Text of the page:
GREEN’S UNIVERSAL HERBAL, 1816-20, WITH 106 BOTANICAL PLATES, MOST HAND-COLORED
GREEN, Thomas. The Universal Herbal; or, Botanical, Medical, and Agricultural Dictionary. Liverpool: Henry Fisher (Caxton Press, London), 1816-20. Two volumes. Thick quarto, late 19th-century maroon cloth gilt.
First edition of this “account of all the known plants in the world,” with engraved frontispieces and title page, and 106 rich botanical plates (most of which are hand-colored), many by Merian and Ehret.
Describing the various uses to which plants can be put, “whether as food, as medicine, or in the arts and manufactures— adapted for the use of the farmer, the gardener, the husband-man, the botanist, the florist, and country house-keepers,” this veritable encyclopedia of herbal knowledge, enhanced by gardening and cooking advice, was compiled by Thomas Green “from the accumulated labors of the most eminent authors.” The 106 botanical plates, most hand-colored, were engraved by Dixon, Dobie, Swift and others, and “exhibit the various kinds of leaves, trunks, roots, armature of plants, and more especially those which present the parts of fructification.” Most of the plates depict two or four plants— many painted from life by such famous botanical artists as Maria Sybilla Merian and Georg Dionysius Ehret. Other plants were copied from earlier botanical works: the pineapple, melon, lemon and pepper, for example, came from Merian’s Metamorphosis Insectorum Surinamensium (1705) and the orchid, carnation, and papaya are from Philip Miller’s Gardener’s Dictionary (1755). The stipple-engraved allegorical frontispieces and title page were prepared after paintings by William Marshall Craig, fashionable miniaturist of the day. Sitwell, 97. Nissen 754. Armorial bookplate of W.R. Grace, probably William Russell Grace, mayor of New York City and the founder of the W.R. Grace steamship line.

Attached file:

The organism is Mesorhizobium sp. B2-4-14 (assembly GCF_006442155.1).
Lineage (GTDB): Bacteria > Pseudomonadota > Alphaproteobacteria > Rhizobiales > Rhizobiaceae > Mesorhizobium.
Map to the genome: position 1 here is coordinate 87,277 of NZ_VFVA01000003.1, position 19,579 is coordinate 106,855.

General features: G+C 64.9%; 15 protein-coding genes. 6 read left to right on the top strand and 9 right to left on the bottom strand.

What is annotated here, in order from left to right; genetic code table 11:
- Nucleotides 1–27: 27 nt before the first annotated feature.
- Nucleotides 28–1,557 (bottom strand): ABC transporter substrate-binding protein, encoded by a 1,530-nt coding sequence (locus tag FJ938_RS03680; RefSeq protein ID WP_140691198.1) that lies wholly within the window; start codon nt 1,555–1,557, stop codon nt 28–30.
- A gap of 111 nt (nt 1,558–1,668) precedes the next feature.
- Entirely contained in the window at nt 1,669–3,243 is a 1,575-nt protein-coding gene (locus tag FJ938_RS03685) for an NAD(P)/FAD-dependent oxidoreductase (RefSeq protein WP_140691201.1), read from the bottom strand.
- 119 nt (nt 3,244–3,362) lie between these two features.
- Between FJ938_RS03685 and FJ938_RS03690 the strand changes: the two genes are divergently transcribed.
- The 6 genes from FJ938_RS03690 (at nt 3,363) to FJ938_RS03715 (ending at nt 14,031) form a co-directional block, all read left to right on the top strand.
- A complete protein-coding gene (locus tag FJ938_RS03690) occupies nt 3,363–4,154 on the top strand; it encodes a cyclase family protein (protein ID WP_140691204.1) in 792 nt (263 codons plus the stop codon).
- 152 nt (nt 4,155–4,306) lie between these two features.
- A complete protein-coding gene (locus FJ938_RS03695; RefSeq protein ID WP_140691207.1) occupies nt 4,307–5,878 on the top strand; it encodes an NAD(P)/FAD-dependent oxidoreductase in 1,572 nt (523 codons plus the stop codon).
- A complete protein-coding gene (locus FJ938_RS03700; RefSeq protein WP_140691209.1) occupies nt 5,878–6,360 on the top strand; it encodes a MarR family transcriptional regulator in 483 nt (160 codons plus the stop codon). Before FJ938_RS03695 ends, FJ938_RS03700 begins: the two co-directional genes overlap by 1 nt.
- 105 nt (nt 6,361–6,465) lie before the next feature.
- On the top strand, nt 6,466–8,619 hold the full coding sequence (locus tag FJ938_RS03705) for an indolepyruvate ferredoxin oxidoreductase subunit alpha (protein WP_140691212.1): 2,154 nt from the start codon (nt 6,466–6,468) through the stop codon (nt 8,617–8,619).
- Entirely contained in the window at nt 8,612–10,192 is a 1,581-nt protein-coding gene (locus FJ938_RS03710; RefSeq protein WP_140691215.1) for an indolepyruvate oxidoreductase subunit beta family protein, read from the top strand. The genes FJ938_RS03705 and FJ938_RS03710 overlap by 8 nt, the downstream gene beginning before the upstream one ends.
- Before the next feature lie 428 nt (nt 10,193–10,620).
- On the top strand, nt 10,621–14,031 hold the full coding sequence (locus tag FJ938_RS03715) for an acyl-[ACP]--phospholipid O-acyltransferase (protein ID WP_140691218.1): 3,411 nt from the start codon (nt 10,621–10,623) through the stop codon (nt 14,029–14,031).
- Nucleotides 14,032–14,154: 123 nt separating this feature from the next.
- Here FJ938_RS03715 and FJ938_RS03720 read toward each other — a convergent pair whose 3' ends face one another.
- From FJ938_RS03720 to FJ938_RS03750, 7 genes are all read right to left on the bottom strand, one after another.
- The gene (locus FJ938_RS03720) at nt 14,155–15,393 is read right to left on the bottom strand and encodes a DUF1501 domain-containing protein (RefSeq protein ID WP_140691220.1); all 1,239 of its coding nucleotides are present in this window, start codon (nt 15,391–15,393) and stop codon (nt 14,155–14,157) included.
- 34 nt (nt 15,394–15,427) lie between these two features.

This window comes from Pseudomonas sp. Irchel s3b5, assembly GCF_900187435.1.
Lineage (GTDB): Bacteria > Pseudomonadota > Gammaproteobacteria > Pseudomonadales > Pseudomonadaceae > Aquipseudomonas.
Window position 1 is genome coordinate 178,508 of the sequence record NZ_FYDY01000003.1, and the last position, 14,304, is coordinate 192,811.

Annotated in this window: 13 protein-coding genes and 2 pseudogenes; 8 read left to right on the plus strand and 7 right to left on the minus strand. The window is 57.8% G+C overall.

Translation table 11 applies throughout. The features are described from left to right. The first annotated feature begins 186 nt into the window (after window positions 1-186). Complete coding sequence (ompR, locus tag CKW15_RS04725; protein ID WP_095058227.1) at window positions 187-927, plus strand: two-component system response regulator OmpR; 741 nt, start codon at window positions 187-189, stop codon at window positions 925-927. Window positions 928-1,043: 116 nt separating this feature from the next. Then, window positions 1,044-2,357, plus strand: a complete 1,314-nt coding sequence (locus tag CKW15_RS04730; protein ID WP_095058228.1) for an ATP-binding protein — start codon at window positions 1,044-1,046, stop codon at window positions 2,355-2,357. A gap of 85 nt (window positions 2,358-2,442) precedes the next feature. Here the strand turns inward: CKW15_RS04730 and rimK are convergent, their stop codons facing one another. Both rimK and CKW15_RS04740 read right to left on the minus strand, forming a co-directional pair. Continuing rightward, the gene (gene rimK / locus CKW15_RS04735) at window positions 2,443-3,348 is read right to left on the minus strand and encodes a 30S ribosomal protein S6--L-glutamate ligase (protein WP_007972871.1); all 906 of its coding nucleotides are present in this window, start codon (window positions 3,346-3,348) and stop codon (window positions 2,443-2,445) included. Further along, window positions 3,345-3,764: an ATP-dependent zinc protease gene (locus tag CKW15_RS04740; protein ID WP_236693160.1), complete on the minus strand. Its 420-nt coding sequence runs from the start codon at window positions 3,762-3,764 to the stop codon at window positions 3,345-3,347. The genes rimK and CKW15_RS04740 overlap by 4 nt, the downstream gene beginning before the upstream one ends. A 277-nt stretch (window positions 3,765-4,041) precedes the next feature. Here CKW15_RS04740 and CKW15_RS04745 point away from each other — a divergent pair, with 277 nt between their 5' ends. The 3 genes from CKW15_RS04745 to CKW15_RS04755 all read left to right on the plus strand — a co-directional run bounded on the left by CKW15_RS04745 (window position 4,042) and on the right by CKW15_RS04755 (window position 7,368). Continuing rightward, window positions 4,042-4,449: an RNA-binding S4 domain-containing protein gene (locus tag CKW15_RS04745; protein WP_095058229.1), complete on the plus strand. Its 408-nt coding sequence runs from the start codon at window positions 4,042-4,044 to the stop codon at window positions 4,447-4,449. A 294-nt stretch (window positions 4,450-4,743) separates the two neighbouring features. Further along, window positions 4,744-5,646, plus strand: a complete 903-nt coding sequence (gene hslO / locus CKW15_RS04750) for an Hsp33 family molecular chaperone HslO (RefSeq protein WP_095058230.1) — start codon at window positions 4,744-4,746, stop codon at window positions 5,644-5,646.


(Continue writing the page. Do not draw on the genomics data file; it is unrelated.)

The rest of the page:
Plate impressions crisp and colors true, text and some plates lightly foxed and embrowned, rubbing to spine ends of cloth binding.